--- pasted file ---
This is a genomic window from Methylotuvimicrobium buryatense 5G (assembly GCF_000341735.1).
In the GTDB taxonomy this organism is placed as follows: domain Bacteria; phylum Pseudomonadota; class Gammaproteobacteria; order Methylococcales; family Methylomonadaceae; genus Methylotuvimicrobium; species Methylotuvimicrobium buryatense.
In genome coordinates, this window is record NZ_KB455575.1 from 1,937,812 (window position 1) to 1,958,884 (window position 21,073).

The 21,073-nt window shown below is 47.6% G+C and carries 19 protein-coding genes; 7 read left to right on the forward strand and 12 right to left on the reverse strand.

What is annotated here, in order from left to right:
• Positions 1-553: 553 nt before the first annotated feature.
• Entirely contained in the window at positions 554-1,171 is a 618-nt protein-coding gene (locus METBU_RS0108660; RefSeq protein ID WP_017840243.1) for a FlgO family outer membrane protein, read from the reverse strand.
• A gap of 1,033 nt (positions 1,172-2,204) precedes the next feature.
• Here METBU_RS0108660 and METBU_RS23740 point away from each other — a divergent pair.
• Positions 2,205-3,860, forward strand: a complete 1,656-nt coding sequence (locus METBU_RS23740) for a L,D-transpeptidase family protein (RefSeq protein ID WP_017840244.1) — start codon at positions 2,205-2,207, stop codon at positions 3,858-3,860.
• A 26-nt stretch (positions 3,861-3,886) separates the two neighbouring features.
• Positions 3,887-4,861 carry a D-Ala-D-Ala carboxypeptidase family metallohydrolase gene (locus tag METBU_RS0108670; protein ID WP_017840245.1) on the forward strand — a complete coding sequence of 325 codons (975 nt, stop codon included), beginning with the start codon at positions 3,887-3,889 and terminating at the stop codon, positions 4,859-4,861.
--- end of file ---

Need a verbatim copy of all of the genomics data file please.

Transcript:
This is a genomic window from Methylotuvimicrobium buryatense 5G (assembly GCF_000341735.1).
In the GTDB taxonomy this organism is placed as follows: domain Bacteria; phylum Pseudomonadota; class Gammaproteobacteria; order Methylococcales; family Methylomonadaceae; genus Methylotuvimicrobium; species Methylotuvimicrobium buryatense.
In genome coordinates, this window is record NZ_KB455575.1 from 1,937,812 (window position 1) to 1,958,884 (window position 21,073).

The 21,073-nt window shown below is 47.6% G+C and carries 19 protein-coding genes; 7 read left to right on the forward strand and 12 right to left on the reverse strand.

What is annotated here, in order from left to right:
• Positions 1-553: 553 nt before the first annotated feature.
• Entirely contained in the window at positions 554-1,171 is a 618-nt protein-coding gene (locus METBU_RS0108660; RefSeq protein ID WP_017840243.1) for a FlgO family outer membrane protein, read from the reverse strand.
• A gap of 1,033 nt (positions 1,172-2,204) precedes the next feature.
• Here METBU_RS0108660 and METBU_RS23740 point away from each other — a divergent pair.
• Positions 2,205-3,860, forward strand: a complete 1,656-nt coding sequence (locus METBU_RS23740) for a L,D-transpeptidase family protein (RefSeq protein ID WP_017840244.1) — start codon at positions 2,205-2,207, stop codon at positions 3,858-3,860.
• A 26-nt stretch (positions 3,861-3,886) separates the two neighbouring features.
• Positions 3,887-4,861 carry a D-Ala-D-Ala carboxypeptidase family metallohydrolase gene (locus tag METBU_RS0108670; protein ID WP_017840245.1) on the forward strand — a complete coding sequence of 325 codons (975 nt, stop codon included), beginning with the start codon at positions 3,887-3,889 and terminating at the stop codon, positions 4,859-4,861.